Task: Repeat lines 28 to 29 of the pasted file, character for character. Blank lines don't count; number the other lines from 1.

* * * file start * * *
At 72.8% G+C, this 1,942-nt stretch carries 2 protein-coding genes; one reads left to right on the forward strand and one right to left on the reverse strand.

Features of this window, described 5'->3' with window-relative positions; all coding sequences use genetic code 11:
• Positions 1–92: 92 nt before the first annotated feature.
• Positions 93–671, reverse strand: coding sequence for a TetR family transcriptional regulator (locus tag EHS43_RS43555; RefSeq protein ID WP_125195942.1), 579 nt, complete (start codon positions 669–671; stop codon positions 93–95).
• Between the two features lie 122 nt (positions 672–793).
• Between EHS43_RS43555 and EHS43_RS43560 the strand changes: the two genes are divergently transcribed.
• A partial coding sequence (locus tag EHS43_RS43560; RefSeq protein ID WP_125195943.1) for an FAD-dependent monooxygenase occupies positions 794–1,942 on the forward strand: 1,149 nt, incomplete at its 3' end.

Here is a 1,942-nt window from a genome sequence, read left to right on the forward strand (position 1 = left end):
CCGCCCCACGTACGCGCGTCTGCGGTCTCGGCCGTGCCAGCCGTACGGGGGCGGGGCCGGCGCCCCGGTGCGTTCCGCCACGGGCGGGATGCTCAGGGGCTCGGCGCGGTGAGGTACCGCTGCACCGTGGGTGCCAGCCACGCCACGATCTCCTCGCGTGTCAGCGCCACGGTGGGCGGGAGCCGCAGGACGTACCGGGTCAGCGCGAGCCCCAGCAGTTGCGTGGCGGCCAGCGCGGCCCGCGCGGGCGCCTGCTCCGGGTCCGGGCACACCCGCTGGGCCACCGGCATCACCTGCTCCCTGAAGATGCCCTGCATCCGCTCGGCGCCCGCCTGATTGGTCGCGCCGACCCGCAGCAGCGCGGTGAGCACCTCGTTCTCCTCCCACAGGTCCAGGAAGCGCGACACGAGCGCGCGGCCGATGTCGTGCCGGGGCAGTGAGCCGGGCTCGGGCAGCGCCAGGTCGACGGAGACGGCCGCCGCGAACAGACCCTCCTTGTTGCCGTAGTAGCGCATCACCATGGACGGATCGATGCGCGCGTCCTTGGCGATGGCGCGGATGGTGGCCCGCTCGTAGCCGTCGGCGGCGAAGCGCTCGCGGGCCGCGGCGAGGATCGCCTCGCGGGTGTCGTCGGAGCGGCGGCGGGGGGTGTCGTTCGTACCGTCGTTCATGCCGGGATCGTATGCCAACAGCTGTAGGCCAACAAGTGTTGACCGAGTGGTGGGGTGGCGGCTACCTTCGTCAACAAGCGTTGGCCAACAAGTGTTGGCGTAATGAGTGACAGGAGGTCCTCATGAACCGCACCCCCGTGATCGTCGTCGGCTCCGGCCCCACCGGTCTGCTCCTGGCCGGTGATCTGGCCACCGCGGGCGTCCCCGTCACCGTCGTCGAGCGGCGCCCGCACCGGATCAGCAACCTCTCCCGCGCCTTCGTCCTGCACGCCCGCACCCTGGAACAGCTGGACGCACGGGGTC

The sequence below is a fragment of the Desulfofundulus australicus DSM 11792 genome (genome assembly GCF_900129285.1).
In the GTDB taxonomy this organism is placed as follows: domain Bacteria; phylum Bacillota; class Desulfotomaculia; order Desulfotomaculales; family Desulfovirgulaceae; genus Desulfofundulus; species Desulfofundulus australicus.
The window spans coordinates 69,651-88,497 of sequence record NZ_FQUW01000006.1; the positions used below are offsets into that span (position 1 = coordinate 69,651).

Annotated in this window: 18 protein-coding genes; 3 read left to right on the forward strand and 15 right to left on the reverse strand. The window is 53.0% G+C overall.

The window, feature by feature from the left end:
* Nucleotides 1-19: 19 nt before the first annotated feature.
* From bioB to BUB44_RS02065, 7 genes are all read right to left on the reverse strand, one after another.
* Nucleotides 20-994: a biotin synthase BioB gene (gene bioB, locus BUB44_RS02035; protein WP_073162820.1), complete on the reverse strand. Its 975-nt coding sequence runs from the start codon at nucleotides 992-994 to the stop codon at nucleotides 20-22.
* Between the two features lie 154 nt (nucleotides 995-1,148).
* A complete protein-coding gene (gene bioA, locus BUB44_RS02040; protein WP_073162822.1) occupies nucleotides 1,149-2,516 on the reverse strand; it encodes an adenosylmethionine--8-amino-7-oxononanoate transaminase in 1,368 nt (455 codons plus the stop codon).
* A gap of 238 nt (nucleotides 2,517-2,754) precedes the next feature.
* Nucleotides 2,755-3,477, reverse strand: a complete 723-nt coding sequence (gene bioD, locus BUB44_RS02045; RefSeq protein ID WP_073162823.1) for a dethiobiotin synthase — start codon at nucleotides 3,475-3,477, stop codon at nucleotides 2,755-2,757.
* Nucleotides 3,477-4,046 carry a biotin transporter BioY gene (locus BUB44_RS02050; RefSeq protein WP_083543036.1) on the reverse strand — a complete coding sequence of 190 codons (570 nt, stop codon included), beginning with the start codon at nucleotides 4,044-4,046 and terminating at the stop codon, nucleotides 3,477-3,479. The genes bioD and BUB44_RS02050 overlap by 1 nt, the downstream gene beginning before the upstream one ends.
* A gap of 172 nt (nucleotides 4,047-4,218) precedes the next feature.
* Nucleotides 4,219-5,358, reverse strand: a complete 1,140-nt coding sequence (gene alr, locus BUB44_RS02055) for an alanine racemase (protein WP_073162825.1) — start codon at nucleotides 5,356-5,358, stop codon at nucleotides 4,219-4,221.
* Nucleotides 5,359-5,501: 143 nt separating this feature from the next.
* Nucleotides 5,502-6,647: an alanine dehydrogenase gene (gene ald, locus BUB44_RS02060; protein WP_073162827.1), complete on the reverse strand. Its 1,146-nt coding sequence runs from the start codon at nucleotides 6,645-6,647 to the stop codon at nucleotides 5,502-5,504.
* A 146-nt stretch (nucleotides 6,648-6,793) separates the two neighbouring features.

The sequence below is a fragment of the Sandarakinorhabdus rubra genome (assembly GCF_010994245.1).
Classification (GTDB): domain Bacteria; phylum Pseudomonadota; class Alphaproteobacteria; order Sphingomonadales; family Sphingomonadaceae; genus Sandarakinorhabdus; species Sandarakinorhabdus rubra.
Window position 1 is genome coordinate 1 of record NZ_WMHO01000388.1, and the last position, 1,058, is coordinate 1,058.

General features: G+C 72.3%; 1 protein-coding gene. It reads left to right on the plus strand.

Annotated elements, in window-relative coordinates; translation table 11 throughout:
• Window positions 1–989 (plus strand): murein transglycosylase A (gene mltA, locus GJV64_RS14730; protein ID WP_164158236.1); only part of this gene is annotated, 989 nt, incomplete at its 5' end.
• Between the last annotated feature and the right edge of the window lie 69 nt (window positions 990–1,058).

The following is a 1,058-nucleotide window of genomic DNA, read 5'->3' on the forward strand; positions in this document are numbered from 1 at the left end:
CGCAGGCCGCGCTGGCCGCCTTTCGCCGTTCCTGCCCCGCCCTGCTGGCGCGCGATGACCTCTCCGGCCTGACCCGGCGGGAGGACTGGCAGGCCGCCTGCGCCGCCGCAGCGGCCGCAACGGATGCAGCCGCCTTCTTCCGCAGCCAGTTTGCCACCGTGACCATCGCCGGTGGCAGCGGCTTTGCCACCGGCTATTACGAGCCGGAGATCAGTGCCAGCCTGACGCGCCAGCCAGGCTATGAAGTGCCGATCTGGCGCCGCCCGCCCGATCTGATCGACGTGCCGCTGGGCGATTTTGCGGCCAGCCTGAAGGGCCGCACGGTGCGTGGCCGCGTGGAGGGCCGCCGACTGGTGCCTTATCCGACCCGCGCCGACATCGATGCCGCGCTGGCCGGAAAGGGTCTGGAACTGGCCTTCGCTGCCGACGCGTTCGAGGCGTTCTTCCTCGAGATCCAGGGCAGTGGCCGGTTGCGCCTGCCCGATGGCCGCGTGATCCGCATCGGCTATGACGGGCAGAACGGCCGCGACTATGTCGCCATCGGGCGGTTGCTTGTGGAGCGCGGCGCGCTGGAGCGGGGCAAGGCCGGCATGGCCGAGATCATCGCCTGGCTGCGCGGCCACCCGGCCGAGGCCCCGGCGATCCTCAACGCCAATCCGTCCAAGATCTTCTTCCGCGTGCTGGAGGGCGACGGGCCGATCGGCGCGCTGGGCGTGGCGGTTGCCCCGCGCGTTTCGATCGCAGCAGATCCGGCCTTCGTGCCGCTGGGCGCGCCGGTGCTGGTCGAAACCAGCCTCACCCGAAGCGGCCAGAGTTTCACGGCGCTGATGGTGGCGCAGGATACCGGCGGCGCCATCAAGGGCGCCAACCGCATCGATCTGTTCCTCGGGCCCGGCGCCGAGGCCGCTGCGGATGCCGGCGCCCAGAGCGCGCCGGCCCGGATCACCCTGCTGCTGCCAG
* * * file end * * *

The sequence below is a fragment of the Sandarakinorhabdus rubra genome (assembly GCF_010994245.1).
Classification (GTDB): domain Bacteria; phylum Pseudomonadota; class Alphaproteobacteria; order Sphingomonadales; family Sphingomonadaceae; genus Sandarakinorhabdus; species Sandarakinorhabdus rubra.